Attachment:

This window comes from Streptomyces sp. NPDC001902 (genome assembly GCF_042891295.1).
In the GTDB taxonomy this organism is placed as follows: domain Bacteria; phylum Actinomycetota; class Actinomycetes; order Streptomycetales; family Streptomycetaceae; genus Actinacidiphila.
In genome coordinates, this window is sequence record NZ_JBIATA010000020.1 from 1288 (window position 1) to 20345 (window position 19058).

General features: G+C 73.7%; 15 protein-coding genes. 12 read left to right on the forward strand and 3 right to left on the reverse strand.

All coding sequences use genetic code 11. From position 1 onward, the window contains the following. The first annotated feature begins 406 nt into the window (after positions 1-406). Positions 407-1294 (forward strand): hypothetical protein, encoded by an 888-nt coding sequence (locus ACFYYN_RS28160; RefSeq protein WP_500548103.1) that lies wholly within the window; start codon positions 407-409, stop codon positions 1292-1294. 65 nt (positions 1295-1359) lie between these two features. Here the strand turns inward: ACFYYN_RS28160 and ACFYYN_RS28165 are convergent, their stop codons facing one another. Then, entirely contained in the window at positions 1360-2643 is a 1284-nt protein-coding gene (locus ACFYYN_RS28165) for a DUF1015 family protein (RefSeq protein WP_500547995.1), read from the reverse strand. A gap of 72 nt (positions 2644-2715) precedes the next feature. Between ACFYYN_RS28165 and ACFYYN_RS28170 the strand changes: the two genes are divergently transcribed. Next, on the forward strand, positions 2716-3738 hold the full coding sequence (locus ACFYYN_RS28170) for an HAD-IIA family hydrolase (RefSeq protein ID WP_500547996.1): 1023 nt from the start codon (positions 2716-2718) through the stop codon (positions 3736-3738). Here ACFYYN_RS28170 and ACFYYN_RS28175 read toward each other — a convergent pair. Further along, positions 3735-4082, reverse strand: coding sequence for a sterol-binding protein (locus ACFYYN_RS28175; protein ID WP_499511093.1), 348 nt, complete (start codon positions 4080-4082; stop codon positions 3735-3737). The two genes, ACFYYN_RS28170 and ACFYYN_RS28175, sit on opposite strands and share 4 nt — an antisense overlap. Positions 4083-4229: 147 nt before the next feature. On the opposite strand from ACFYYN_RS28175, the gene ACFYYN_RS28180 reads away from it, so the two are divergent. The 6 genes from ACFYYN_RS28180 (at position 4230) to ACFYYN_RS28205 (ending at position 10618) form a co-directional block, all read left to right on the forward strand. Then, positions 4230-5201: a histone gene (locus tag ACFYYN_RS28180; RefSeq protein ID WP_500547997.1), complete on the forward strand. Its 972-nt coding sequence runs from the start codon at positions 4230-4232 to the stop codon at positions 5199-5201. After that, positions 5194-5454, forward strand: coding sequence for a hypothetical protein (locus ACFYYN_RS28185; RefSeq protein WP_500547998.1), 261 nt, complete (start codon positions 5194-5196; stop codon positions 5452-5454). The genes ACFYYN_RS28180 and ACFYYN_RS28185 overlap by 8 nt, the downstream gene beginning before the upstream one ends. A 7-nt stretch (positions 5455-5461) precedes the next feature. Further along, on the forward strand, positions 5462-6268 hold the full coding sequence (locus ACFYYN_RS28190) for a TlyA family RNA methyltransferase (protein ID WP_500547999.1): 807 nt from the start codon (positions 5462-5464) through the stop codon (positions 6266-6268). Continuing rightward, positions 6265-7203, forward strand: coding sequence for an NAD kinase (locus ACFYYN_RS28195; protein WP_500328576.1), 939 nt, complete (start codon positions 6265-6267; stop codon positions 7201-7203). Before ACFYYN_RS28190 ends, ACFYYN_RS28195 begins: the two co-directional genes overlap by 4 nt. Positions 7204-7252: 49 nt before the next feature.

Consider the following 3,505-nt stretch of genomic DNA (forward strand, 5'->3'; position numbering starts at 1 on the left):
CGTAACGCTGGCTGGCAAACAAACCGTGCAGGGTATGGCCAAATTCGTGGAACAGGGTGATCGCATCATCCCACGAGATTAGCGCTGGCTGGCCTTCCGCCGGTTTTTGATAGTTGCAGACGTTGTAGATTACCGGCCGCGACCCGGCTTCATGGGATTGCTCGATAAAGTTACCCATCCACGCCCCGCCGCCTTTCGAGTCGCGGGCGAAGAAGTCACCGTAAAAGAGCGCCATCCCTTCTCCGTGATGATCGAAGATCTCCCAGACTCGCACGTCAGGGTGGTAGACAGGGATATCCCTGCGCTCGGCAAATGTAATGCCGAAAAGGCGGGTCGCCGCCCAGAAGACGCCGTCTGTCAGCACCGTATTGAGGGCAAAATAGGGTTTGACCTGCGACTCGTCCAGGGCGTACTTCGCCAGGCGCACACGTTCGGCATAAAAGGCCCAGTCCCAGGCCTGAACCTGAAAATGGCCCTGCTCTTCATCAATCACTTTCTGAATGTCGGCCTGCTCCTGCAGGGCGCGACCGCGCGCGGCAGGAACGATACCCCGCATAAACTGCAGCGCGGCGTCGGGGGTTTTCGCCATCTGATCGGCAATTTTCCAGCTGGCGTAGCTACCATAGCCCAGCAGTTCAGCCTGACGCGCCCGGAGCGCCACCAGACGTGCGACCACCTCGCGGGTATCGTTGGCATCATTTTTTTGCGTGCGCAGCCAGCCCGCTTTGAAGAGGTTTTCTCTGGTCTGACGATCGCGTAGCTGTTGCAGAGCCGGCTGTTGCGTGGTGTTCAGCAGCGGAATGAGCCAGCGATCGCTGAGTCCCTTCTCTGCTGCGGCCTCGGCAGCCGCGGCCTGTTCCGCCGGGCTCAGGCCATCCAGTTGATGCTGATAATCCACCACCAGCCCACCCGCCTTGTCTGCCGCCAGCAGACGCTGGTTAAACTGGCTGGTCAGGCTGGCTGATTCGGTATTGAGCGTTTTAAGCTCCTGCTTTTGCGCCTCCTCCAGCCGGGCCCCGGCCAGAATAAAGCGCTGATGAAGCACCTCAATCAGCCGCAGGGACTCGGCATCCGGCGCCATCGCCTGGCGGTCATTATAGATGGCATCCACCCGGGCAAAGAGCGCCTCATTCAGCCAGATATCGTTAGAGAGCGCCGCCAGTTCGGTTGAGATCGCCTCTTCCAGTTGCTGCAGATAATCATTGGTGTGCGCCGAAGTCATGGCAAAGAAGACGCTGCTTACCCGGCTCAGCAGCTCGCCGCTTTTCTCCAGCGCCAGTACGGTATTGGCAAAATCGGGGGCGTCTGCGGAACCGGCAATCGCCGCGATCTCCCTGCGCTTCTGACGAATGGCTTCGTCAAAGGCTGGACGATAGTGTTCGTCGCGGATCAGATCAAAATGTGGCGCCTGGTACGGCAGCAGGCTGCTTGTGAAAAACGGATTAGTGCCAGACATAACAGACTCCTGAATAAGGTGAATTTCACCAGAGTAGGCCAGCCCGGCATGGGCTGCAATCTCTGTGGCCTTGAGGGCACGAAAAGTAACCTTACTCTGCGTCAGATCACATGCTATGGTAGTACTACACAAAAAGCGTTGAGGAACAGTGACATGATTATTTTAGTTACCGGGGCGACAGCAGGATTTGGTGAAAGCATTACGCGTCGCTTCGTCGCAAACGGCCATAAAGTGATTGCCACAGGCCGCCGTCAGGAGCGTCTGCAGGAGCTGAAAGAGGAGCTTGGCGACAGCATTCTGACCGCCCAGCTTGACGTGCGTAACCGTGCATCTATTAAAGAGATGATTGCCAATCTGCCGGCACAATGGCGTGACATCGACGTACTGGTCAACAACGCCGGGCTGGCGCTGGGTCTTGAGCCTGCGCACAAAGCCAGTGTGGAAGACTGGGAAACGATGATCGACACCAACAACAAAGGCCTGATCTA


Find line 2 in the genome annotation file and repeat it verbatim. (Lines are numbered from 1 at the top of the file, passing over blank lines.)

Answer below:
In the GTDB taxonomy this organism is placed as follows: domain Bacteria; phylum Actinomycetota; class Actinomycetes; order Streptomycetales; family Streptomycetaceae; genus Actinacidiphila.